George Michael encouraged fellow prisoners to ask for his autograph in order to profit from his signature at a later date.
George Michael is happy for people to profit from his stint in prison.
The troubled singer served four weeks of an eight-week sentence for driving under The Influence of drugs in September 2010 and admits he encouraged the inmates at Suffolk's highpoint prison to get his autograph in order to sell it on later.
He said: "The strange thing about it is the whole wing had been told they couldn't come anywhere near me for an autograph, I did absolutely every single one of them - and every staff member as well. I used to say, 'Go and get a bit of prison paper and then it will be worth something, especially years down the line - get a bit of HMS prison paper with a George Michael signature', so I used to do that."
The 'Careless Whisper' hitmaker - who is rumoured to have split from long-term partner Kenny Goss - admits he was boosted by the letters he received from other celebrities, including Sir Elton John, Boy George and his former Wham! bandmate Andrew Ridgeley, while he was behind bars.
He told BBC Radio 2 DJ Chris Evans: "Elton wrote to me in the nick, which was nice, and so did Boy George, he wrote me a lovely letter. We spoke a few days ago, and I got a letter from Paul McCartney, which was lovely. George got through to me on emailaprisoner.com which I thought was fantastic. There's a service where you can pay £5 a letter to write to a prisoner you know.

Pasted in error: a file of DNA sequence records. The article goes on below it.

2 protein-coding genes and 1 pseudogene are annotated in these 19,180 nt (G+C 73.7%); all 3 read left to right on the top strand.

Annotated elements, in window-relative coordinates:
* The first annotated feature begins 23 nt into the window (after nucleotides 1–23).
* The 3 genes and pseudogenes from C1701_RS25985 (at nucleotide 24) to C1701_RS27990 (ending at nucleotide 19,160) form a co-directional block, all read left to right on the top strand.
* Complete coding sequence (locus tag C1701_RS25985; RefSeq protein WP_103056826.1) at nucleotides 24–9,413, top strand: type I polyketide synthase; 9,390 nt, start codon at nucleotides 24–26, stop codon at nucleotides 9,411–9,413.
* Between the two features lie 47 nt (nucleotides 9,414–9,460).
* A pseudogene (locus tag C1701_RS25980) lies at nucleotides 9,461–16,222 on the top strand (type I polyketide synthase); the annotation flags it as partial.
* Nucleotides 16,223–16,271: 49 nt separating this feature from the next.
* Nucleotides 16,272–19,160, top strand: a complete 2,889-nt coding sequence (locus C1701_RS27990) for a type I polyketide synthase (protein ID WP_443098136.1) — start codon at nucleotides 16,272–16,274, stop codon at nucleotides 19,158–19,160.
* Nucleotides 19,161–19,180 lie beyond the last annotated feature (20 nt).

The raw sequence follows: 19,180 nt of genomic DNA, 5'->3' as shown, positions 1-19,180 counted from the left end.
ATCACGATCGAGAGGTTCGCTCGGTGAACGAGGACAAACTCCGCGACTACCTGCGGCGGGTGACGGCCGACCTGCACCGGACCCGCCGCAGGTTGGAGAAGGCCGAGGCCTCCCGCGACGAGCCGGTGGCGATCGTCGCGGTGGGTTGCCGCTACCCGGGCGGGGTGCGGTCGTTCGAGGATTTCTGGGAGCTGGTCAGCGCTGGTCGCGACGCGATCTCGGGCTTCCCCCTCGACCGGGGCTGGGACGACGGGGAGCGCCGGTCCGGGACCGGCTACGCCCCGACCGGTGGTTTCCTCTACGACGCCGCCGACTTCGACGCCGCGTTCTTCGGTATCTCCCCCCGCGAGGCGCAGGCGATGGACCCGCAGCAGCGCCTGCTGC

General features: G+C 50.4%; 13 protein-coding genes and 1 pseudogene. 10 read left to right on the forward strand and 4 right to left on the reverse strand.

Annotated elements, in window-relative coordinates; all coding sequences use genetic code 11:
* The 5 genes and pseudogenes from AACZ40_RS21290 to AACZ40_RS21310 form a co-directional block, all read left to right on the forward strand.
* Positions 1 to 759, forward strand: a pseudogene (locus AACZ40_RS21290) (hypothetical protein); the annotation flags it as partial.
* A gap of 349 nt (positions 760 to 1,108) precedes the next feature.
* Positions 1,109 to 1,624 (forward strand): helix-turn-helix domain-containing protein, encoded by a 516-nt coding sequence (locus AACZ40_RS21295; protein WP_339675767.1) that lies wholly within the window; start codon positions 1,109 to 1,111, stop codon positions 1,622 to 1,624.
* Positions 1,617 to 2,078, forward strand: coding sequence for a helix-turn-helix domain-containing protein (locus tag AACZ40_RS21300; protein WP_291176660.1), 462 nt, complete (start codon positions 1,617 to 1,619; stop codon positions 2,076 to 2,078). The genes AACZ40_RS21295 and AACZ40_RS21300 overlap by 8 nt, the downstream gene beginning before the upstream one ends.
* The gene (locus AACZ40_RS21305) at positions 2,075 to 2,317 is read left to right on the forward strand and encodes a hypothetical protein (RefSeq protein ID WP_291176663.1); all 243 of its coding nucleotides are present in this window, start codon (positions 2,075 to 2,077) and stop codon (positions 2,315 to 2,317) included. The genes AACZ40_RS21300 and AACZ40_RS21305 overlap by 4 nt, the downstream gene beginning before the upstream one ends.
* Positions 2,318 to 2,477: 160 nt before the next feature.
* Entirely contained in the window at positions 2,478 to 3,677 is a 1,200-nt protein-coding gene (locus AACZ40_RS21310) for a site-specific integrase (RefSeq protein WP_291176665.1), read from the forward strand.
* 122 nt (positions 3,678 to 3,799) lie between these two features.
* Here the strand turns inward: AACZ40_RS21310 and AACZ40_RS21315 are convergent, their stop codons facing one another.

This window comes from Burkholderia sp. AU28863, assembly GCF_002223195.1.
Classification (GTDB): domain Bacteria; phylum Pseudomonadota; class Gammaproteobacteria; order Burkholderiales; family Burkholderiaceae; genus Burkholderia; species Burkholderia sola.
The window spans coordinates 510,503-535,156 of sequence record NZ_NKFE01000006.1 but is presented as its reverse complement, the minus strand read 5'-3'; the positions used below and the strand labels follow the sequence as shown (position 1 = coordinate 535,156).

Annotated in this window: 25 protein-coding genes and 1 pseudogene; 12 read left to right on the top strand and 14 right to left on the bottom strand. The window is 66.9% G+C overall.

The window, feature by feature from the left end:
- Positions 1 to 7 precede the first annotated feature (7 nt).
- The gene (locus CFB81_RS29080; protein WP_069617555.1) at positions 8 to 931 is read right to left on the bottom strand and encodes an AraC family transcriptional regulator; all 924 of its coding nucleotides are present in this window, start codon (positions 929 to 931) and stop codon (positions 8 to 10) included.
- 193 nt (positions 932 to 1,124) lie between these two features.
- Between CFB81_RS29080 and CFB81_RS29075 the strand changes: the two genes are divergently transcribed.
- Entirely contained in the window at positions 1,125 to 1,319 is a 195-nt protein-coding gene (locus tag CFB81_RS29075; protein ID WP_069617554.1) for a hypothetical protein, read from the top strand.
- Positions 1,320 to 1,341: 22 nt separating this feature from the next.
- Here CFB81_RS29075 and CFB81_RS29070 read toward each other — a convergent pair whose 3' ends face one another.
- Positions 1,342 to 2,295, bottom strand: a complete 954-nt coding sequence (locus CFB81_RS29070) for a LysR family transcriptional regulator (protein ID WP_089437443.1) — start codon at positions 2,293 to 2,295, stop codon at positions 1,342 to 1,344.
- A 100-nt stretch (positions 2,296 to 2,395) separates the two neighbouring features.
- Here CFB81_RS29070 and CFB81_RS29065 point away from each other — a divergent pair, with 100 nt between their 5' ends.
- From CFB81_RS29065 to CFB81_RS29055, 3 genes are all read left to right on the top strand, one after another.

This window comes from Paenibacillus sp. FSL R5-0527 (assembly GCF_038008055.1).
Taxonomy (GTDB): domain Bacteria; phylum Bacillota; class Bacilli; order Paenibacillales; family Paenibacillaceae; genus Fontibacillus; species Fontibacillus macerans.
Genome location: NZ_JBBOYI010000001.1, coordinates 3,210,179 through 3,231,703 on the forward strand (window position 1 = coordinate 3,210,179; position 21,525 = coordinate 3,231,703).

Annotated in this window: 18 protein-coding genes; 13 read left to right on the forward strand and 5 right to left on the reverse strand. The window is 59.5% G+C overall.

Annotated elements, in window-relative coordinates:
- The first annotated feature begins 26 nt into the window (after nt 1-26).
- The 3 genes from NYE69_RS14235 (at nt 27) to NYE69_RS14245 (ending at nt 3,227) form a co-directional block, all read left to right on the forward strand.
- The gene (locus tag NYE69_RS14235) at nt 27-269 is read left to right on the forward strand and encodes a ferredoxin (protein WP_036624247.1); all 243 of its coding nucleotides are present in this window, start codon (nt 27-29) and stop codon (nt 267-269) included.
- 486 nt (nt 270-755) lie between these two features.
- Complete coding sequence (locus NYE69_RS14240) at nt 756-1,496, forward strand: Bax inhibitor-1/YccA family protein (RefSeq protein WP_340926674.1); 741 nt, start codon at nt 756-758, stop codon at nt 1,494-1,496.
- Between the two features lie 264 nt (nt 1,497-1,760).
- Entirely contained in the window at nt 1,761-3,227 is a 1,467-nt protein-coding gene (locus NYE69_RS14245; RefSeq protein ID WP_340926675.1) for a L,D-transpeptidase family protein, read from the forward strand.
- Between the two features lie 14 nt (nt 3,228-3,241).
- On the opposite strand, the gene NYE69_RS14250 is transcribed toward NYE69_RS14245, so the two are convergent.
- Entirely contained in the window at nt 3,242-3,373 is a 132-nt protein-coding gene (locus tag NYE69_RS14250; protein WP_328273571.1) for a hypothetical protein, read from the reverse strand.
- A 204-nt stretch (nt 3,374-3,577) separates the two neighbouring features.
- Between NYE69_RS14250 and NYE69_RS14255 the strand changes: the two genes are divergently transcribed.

"Andrew got through to me from regular channels."
George - whose former lover Anselmo Feleppa died of an AIDS-related brain haemorrhage in 1993 - admitted he is now "completely clean" of drugs and hinted his problems stemmed from unresolved grief.
Speaking about his prison sentence, he said: "I just felt it was a logical conclusion to a whole period of very confusing times for me. I've never done anything in my life that I was so ashamed of, and I'd done this thing repeatedly which I didn't understand. But having understood it, I still felt like I had a bill to pay.
"I was terribly ashamed, every time it happened. Even though it was a mistake, rather than a decision each time, I didn't understand why it wasn't hitting my subconscious hard enough to stop it.
"And then I went in to proper, proper therapy and I'm now clean, of anti-depressants as well. Though they are miraculous in situations, sometimes they can really cloak what's going on and for the first time I had proper therapy about bereavement without anti-depressants."